All natural water supplies, regardless of source, are likely to contain some microbial organisms.
Luckily, only a very small percentage is known to cause disease, these are known as pathogenic organisms. Others, like algae, fungi and molds, contribute foul tastes, odors, or turbidity to the water.
The use of chlorination to disinfect water supplies has to a large extent eliminated the outburst of cholera and typhoid that were common before the turn of the century.
Chlorine-resistant pathogenic organisms can be very dangerous when they infect water supplies. They include a variety of viruses, bacteria, protozoans, amoebas, and parasitic worms.
Cryptosporidium is a protozoan which continues to show up in an increasing number of water supplies across the continent. This chlorine-resistant pest can overwhelm the body’s immune system.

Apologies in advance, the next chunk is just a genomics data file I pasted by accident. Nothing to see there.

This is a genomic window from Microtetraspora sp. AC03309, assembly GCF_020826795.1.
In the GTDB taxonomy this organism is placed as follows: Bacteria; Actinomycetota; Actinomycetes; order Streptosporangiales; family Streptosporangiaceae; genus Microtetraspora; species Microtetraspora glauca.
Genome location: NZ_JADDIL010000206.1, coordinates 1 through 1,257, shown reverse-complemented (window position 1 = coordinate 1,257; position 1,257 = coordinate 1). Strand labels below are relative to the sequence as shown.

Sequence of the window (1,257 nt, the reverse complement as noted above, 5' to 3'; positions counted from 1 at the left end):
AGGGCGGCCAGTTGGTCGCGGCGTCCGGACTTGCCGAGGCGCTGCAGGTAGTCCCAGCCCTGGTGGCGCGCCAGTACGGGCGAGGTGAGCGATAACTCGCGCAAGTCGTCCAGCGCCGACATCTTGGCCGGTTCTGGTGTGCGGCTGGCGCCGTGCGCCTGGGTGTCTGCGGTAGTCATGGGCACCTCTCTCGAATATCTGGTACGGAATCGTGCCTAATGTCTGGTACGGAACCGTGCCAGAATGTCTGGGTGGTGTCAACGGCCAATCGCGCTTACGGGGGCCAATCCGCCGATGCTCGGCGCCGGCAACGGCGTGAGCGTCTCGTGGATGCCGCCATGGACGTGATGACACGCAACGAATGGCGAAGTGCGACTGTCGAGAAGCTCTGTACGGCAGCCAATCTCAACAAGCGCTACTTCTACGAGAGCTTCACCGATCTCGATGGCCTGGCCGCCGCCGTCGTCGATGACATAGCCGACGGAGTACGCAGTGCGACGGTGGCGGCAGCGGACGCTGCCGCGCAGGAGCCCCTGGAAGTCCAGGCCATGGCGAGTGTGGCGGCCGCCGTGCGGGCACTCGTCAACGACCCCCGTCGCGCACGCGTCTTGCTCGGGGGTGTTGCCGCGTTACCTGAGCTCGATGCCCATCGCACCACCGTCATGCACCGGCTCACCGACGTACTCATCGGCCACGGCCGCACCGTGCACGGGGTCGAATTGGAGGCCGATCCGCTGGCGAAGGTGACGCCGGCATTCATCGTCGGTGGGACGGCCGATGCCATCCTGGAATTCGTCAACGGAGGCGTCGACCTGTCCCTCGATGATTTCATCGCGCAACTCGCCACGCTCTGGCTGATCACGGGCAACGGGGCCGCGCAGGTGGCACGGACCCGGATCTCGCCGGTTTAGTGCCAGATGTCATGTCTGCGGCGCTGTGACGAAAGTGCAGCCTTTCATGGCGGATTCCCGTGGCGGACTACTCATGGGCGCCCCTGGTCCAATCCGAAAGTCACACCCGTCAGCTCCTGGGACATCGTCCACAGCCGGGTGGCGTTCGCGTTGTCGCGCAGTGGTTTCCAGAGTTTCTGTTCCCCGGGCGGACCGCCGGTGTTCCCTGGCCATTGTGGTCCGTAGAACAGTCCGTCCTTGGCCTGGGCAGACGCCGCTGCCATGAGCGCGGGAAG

Giardia lamblia is another cyst-forming protozoan responsible for the disease known as giardiasis, the number-one waterborne disease in North America. Giardiasis produces acute diarrhea, sometimes lasting for months, causing so much distress to the system that children, elderly people, and people in weakened conditions can die.
Cryptosporidium and Giardia has the ability to create a hard, protective coating. This coating protects the organism against normal chlorination procedures. Fortunately, Giardia as well as other forms of protozoan cysts are easily removed by reverse osmosis or fine filtration equipment (ceramic filters).
Bloodworms are a form of parasitic nematode or roundworms that are also chlorine resistant because of an ability to create cysts. They are appearing in municipal water supplies with increasing regularity.
Again, the infective forms of all parasitic worms are best removed by reverse osmosis or fine filtration at the point of use.
Viruses are the smallest of all pathogenic agents, some being as small as a single molecule. In general, viruses are both more dangerous and more resistant to disinfection than bacteria. With viruses, prevention is truly the best medicine. Some viruses can be removed by fine filtration, but ultraviolet light, distillation and ozonization are the systems of choice of combat these harmful agents.